When you get right down to it, this really plays like an arcade title. It's the type of game that doesn't require deep thought or even the smallest amount of strategy. Sure the occasional sack can put you in trouble, but that's it. Despite having the penalties set to on, penalties occur with the frequency of Halley's comet. The one penalty that was called in all the time I played the game was wrong. On a two-point conversion my QB was tackled by the facemask. The ref called a facemask penalty, but instead of lining up for another attempt at the conversion, I was forced to kick off.

The one bright spot in the game is the NFL QB Challenge. Here you test your skills in a variety of competitions. The first challenge is an obstacle course that must be navigated. The second is a target mode where targets move across the field; you need to select a target with the controller buttons and then correctly pass to it. The final competition is a throwing distance contest. All the games are fun, but not enough to warrant a purchase.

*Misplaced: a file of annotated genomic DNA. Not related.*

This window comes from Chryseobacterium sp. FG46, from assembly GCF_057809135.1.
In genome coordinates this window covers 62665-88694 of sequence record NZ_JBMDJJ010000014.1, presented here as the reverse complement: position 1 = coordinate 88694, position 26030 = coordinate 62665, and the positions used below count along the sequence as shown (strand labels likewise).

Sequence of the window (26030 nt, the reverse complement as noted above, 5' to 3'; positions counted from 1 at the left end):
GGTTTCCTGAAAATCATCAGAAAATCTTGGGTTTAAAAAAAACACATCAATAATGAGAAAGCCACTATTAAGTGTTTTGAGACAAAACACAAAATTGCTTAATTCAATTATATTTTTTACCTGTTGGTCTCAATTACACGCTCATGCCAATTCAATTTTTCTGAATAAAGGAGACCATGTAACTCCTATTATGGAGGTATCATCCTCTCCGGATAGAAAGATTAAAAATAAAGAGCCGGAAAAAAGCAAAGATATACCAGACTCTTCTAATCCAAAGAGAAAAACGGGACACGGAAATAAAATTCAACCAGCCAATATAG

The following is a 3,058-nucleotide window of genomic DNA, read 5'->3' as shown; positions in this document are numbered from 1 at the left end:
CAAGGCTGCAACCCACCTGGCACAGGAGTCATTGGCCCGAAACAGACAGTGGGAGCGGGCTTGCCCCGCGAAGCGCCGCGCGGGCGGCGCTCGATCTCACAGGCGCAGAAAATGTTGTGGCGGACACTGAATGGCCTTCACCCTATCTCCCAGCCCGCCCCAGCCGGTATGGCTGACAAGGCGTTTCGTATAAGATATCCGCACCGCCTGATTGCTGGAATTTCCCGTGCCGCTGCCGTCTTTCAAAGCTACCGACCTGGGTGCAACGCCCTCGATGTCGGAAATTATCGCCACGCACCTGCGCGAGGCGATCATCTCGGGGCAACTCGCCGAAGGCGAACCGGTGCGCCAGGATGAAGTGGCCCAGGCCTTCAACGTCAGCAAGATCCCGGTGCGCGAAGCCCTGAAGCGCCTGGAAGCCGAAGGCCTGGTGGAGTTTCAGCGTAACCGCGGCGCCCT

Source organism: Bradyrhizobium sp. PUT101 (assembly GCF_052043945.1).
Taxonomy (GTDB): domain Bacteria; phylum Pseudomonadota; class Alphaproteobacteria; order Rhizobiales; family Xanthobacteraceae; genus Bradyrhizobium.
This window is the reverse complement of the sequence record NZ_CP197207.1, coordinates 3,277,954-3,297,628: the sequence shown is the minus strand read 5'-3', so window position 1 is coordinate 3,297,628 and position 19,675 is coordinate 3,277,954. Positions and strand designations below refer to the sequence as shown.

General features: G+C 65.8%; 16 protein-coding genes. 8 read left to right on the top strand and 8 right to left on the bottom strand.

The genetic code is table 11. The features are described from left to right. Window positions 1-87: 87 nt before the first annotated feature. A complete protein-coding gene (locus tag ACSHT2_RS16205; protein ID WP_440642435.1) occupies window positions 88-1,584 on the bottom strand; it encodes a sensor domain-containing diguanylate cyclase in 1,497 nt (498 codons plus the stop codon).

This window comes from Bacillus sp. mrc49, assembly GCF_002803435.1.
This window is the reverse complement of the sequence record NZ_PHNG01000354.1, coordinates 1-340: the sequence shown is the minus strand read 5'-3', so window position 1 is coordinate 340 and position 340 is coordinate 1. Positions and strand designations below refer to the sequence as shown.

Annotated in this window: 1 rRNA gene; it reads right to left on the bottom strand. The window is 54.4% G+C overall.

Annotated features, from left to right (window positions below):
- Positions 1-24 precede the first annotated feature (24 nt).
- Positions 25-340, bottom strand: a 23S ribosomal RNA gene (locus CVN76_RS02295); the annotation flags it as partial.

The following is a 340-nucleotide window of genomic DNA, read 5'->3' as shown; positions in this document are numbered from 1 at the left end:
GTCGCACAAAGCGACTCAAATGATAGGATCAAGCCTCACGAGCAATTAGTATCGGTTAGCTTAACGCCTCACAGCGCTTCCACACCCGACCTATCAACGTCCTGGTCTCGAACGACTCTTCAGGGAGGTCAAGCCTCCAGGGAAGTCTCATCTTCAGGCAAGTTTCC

It's really too bad that the game is too easy to beat. There are some definite strengths in the game. If the running game were toned down it would be right up there with Madden. The secondary AI is actually quite good and should be applauded. If the game were just a tad more challenging, the arcade-like play would be a blast.

Replay Value : 40
If you want a challenge, this game won't provide it. Even at the highest difficulty level little effort is needed to beat the CPU. The shallow season mode cements the fact that QB Club is little more than a football title that's a good holdover until a real one arrives. Unfortunately, Madden 2002 is one of the best football games ever created. For the same price, you can have the best the PS2 has to offer. The QB Challenge mode is fun, but not enough to keep your attention.

Overall : 59
With some tweaks to the engine, NFL QB Club 2002 could be a very nice alternative to games like Madden or the upcoming NFL2K2 for the PS2. The secondary AI is solid, but the running game is too forgiving. The sound package is one of the best I've come across. However, when it comes to football I want a challenge, and even at the highest difficulty level the game provides little challenge.

By: James Smith 9/13/01